How to use Shugi Bukuro

In Japan it is very common to give money as a gift. On special occasions, and particularly at weddings, this may be presented in shugi bukuro (Japanese money envelopes). As with many traditional Japanese customs, underlying this simple premise is a profusion of unspoken etiquette, which can prove something of a challenge for outsiders. If you're determined to get it right, this page will help you learn how to use shugi bukuro correctly.


What are shugi bukuro?

Shugi bukuro feature a small inner pocket into which the money is placed before being inserted into a beautifully decorated outer pocket. The sender's name and address are typically written on the inner envelope along with the amount of money that is enclosed.

The decorative outer envelopes typically feature mizuhiki, an ornate bow crafted from a special kind of waxed cord. These can be very elaborate and are often made using particular knots and colours to honour different occasions.

Shugi bukuro are typically given at weddings, but noshi bukuro (the name for standard money envelopes) may be given on various occasions, some of the most common being New Year, baby showers and birthdays. Each one has its own particular style of envelope, such as otoshidama bukuro for giving money to children on New Year, each with its own specific set of characteristics.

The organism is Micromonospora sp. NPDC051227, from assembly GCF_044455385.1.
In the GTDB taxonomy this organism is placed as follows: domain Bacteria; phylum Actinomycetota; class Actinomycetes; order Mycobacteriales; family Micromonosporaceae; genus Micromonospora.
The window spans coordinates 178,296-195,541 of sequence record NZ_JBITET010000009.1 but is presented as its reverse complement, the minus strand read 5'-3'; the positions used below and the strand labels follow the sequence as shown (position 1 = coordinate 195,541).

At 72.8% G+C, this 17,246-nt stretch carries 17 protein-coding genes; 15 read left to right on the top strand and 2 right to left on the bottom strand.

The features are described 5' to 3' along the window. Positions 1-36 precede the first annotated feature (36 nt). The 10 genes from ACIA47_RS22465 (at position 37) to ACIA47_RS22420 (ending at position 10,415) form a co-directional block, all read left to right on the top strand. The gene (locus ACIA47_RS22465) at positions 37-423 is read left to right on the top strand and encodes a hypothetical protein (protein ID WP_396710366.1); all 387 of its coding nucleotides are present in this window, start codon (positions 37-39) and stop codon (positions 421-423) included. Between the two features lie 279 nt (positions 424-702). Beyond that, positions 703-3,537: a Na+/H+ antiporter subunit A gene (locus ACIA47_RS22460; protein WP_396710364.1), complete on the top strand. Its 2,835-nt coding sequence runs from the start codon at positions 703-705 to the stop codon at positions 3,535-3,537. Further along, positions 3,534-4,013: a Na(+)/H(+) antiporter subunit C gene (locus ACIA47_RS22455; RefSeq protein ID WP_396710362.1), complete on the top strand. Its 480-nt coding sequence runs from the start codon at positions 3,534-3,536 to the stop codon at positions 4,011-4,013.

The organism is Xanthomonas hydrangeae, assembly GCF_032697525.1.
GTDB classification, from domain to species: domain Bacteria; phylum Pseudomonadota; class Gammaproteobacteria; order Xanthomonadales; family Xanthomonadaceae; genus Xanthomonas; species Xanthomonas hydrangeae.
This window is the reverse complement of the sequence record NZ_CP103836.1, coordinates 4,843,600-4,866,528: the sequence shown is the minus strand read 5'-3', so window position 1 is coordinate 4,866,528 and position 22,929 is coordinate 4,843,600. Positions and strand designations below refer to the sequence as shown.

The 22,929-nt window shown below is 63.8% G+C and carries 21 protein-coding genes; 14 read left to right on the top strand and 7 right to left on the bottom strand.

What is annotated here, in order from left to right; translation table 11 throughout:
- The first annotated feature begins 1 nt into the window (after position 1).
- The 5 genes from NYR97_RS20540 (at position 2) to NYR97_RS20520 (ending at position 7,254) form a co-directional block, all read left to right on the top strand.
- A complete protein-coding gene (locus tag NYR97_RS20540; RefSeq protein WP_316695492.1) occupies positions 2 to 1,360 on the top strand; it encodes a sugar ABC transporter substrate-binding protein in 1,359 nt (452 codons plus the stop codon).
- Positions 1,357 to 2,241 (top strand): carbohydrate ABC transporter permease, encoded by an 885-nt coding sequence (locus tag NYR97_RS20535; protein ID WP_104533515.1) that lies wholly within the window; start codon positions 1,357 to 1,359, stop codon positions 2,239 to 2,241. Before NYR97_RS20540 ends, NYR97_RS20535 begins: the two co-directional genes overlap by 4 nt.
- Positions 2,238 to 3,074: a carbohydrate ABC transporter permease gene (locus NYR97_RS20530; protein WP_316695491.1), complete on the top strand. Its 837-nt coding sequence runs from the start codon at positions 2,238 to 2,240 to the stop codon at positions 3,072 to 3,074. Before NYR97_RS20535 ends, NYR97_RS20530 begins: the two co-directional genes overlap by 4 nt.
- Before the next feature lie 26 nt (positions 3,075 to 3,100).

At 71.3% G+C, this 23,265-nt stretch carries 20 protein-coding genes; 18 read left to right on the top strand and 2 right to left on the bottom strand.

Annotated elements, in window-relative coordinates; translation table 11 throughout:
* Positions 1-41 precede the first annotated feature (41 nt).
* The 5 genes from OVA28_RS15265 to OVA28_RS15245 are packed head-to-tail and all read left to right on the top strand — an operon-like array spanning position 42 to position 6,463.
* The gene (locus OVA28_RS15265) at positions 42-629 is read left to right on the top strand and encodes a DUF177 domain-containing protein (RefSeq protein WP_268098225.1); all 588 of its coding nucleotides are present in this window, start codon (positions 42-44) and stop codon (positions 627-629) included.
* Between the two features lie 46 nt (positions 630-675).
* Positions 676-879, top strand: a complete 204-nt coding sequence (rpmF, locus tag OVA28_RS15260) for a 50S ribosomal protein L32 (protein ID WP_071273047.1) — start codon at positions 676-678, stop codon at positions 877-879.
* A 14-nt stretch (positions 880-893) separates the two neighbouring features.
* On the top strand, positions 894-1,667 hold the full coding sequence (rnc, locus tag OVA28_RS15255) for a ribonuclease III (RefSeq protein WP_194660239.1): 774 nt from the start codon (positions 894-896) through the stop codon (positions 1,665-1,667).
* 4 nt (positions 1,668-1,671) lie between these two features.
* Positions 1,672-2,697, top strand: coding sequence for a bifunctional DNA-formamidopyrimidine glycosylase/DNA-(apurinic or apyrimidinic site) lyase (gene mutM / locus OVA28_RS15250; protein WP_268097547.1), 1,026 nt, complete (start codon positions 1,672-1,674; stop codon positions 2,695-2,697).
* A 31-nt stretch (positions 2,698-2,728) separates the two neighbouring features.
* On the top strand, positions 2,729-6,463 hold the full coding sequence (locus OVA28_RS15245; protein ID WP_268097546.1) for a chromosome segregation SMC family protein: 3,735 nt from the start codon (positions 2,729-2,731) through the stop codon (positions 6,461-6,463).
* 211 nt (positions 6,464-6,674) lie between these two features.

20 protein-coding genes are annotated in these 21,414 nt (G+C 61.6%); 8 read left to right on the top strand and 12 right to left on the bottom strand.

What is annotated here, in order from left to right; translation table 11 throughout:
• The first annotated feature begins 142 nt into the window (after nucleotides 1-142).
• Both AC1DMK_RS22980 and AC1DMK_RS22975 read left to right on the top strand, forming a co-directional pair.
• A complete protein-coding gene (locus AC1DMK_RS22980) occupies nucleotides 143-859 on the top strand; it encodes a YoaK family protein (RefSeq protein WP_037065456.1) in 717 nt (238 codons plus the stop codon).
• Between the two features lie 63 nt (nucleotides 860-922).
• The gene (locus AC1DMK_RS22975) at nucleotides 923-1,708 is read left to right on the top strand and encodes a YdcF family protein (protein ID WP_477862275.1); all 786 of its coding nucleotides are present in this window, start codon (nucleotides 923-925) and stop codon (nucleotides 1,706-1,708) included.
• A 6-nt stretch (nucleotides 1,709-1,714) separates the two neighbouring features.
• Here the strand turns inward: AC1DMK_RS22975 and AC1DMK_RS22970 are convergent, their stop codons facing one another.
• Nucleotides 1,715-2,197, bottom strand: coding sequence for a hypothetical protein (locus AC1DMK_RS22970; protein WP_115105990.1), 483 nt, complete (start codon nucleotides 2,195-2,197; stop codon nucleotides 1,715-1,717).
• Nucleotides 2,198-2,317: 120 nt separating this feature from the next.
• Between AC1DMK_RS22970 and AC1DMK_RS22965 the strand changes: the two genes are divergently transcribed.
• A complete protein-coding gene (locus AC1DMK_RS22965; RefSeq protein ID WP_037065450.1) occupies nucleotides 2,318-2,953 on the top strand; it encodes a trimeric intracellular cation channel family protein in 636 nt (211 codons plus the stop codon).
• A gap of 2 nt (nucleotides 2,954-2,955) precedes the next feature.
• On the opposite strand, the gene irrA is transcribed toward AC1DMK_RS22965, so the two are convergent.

Using shugi bukuro correctly

If you're striving for complete authenticity, there are a number of rules that you'll need to follow regarding the presentation of your shugi bukuro. For example, the envelope must be folded in a particular way with the bow facing upwards, as otherwise it represents the condolence gift given at a funeral.

A detailed (and very interesting) guide to the ins and outs of shugi bukuro presentation and etiquette can be found here.


How much money to give

How much money you should give depends on a number of factors, including the nature of the occasion, your relationship with the recipient, their social standing and the style of the celebrations.

For weddings, you might give family 50,000-10,000 yen, relatives 30,000-50,000 yen and friends and co-workers 10,000-30,000 yen. If you were giving money as a couple, you might give 50,000 yen together or 30,000 each. However, these are very general guidelines and you may want to give more or less depending on the factors outlined above.

The number of notes should be odd to symbolise the couple becoming one, and the notes themselves should be clean and crease-free to signify a fresh start. 40,000 and 90,000 yen are big no-nos as the word for four, shi, can be pronounced in the same way as the Japanese word for death, while ku ('nine') means suffering.


The bottom line

All this talk of rules and etiquette may seem a bit overwhelming, but don't stress too much about getting it right first time. The recipient(s) will be well aware of the complexity of these customs, and more than anything they'll be grateful that you made an effort to embrace them in the first place.

The Japanese Shop supplies noshi and shugi bukuro suitable for a number of different occasions, including weddings, New Year, birthdays and more. Browse the range here and order online today.